ECoG responses (red: IPS region)

Researchers have found the first solid evidence that a specific brain region is activated in everyday conversation when people use numbers (or even imprecise quantitative terms, such as “more than”), according to a study by Stanford University School of Medicine scientists.

That brain region was previously found to be activated when people are asked to perform mathematical calculations, but only in a limited, unnatural experimental setting.

Those… read more

Creating a deep-sea Internet

October 17, 2013

internet_underwater_1

University at Buffalo researchers are developing a deep-sea Internet that could lead to improvements in tsunami detection, offshore oil and natural gas exploration, surveillance, pollution monitoring, and other activities.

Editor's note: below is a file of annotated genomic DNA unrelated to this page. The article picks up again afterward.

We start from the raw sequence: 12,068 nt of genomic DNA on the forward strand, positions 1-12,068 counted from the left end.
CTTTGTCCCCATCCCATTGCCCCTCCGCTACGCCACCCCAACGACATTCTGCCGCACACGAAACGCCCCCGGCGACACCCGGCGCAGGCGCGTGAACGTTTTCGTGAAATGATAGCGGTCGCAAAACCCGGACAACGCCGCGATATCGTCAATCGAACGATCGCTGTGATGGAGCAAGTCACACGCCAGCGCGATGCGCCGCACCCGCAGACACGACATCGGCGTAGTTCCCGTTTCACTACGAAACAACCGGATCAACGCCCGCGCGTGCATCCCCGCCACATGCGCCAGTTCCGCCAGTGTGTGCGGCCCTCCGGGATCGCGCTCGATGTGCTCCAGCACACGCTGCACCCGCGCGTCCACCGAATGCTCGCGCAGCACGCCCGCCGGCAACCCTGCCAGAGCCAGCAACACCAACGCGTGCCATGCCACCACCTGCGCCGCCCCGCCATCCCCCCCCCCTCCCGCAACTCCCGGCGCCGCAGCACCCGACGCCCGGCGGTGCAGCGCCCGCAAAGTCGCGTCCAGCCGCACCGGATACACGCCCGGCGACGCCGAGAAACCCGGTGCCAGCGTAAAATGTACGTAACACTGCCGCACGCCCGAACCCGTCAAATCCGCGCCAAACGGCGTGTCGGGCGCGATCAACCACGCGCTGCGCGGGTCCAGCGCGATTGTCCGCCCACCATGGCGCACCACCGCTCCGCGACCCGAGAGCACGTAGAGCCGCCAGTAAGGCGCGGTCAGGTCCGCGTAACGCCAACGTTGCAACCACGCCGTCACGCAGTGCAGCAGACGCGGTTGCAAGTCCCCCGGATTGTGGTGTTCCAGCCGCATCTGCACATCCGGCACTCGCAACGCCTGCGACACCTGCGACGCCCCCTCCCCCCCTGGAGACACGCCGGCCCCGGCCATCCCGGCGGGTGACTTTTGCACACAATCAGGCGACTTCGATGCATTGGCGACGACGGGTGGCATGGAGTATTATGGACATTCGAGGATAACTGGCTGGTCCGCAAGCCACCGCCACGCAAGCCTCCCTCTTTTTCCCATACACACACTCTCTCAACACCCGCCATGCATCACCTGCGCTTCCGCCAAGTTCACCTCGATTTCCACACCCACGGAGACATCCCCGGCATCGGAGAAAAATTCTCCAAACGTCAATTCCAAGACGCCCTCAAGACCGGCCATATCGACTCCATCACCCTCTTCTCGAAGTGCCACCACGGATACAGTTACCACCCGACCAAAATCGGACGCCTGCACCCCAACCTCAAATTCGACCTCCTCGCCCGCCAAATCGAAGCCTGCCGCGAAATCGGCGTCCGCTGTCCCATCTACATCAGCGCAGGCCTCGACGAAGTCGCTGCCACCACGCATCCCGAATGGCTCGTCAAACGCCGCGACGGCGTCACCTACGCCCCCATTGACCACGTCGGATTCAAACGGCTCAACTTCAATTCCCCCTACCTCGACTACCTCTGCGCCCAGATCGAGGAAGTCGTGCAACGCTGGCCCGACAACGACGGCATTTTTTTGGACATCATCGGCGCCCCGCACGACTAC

“A submerged wireless network will give us an unprecedented ability to collect and analyze data from our oceans in real time,” said Tommaso Melodia, UB associate professor of electrical engineering and the project’s lead researcher.… read more

New 3D method used to grow miniature pancreas model

Could help in the fight against diabetes
October 17, 2013

stamcelle_stor

An international team of researchers led by scientists from the University of Copenhagen has successfully developed an innovative 3D method to grow a miniature pancreas model from progenitor cells.

The goal is to use this model to help in the fight against diabetes.

Using cell material from mice, Professor Anne Grapin-Botton and her team at the Danish Stem Cell Centreread more

Cyborg swarm maps unknown environments

October 17, 2013

biobots_swarm